If They Can Make It There

New York Defying a national sales slump, metro New York auto dealers racked up a 6.9% increase in vehicle sales in the year's first quarter, a survey commissioned by the Greater New York Automobile Dealers Assn. reveals. We've been very lucky, because we haven't been hit as quickly as other regions of the country, says Mark Schienberg, association president. The first quarter was staggeringly good

New York — Defying a national sales slump, metro New York auto dealers racked up a 6.9% increase in vehicle sales in the year's first quarter, a survey commissioned by the Greater New York Automobile Dealers Assn. reveals.

“We've been very lucky, because we haven't been hit as quickly as other regions of the country,” says Mark Schienberg, association president. “The first quarter was staggeringly good for us. But April was not as strong.”

The slowing economy is not impacting New York as much as other areas of the U.S., he says. But there still is concern by the association's 650 dealer members in the lower nine counties of the state, who say that, despite strong sales, light trucks are not selling well.

Schienberg credits the high percentage of vehicle leases in the region as a reason for the strong market. Leasing represents 60%-65% of dealers' business here.

Import sales have been particularly strong in the region, especially European brands, he says. The only big drop off is with the Korean brands, down 17%.

Helping boost car sales, New York's economy is being buoyed by foreign tourism attracted by the weak dollar and increased foreign investment. Tourism is a $55 billion industry for the state. The region also continues to enjoy stable property values.

Additionally, motorists in the region rack up comparatively lower mileage on average, lessening the impact of skyrocketing fuel prices.

Declining to forecast what the remainder of the year might hold, Schienberg says his members are digging in their heels, despite their early success.

“Everybody is watching inventory,” he says. “They're ordering only what they can sell, even though interest rates are low. They don't want unsold cars to sit on their lots.”

Gene Donnelly, BMW of North America LLC vice president-northeast region, says while sales from Maine to Virginia have grown 1.5% for the year, deliveries for the 32 BMW dealers in the metro New York area are up almost 6%.

Certified pre-owned sales have spiked 38% year-to-date, compared with 25% nationally.

“We have a more conservative customer base in the tri-state area,” Donnelly says. “We were affected much less by the sub-prime mortgage mess in this (immediate) area,” although Virginia and Maryland were hit hard, he adds.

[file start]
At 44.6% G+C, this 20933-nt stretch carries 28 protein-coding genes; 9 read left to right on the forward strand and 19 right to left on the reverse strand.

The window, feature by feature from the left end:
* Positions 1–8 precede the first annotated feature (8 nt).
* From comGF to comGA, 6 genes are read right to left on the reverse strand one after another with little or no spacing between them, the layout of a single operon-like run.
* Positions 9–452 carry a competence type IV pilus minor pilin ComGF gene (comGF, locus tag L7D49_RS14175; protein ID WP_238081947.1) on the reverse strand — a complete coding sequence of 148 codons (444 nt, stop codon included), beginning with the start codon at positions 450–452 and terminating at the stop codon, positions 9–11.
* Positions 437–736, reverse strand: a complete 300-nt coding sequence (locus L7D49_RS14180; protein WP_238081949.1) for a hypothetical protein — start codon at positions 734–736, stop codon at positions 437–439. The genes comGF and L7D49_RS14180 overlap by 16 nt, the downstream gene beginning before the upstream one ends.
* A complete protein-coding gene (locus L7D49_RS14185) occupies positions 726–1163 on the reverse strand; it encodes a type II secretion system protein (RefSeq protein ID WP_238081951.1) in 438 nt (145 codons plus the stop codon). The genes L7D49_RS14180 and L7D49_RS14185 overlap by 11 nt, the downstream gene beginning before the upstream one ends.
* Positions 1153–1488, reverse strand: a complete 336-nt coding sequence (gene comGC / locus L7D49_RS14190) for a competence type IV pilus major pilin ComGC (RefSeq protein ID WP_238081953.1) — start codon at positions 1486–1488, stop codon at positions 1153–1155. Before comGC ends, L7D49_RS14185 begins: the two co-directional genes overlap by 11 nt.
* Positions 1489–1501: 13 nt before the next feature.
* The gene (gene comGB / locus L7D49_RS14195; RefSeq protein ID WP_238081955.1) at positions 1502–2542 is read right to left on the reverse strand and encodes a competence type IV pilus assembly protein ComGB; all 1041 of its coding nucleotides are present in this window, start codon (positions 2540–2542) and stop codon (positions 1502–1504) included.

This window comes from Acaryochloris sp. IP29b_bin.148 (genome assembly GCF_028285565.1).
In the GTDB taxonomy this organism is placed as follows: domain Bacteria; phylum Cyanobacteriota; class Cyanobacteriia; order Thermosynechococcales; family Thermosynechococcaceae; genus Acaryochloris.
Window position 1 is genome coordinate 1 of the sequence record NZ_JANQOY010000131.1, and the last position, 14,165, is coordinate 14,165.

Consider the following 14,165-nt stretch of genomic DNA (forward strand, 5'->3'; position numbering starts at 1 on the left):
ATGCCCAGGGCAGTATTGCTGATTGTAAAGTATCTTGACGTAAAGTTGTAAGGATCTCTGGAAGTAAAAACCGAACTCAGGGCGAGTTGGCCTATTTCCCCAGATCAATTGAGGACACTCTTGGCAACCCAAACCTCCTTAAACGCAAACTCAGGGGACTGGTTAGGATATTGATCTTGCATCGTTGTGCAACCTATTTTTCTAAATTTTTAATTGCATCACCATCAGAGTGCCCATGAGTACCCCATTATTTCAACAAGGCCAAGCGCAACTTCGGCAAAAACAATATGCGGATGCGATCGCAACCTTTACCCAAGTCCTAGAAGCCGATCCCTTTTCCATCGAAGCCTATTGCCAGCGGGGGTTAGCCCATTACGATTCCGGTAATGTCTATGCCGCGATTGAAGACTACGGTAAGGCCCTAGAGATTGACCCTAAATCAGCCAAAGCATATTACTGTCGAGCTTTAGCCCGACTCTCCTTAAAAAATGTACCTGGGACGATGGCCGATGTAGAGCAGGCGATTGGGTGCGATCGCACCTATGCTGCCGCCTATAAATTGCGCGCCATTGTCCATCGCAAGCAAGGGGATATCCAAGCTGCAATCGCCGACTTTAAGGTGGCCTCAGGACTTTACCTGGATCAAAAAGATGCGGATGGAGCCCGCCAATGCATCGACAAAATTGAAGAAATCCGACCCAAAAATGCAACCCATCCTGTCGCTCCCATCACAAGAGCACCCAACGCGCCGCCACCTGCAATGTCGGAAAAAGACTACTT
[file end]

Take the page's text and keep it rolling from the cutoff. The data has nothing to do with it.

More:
BMW dealers in the region are optimistic about the future. “Otherwise they wouldn't be investing in their franchises,” Donnelly says.

Volvo Cars of North America LLC sales also are doing better here.

While Volvo deliveries in the year's first five months tumbled 15% nationally, they rose 1% in tri-state metro New York, says Anastasios Panas, executive vice president-sales.

He attributes the region's higher sales to the high number of leases maturing this year. “Even when the economy goes soft, lease owners have to do something,” he says.

But Volvo has fewer leases maturing next year. That could be a problem.

Scott Mackie, General Motors Corp.'s northeast regional vice president-marketing, says GM sales here grew 5.4% in the first three months, while down 7% nationally.

Long Island sales have been especially strong this year, he says, up more than 10%, while deliveries in the rest of the Northeast are down 11.4%.

GM has rung up big gains in compact cars and cross/utility vehicles, while sales of large pickups and SUVs have dropped, Mackie says.

The new Chevrolet Malibu, alone, gained 2.6% market share in March. Other models with strong gains in the region include the GMC Acadia large CUV, up 160%, and Saturn Aura, up 32%.

CTS sales in the New York region jumped 19% through May, compared with year-ago, says Michael Valerio, Cadillac regional sales and marketing manager. In most other markets, CTS deliveries have climbed about 15% in the period.

“The CTS is getting done what we hoped it would get done,” he says.

He says inventory carried by GM dealers in the region ranges between 40-50 days, but admits the truck side is in tough shape.

Mackie forecasts the overall negative impact of the U.S. economy on vehicle sales won't be as dramatic in the metro New York area as with the rest of the country.

Dan Kennedy, regional sales manager for Toyota Motor Sales U.S.A. Inc., agrees.

He says Toyota has been rocked by a 7.7% sales downturn this year nationally, while New York region sales rose 3% through April and 1% through May.

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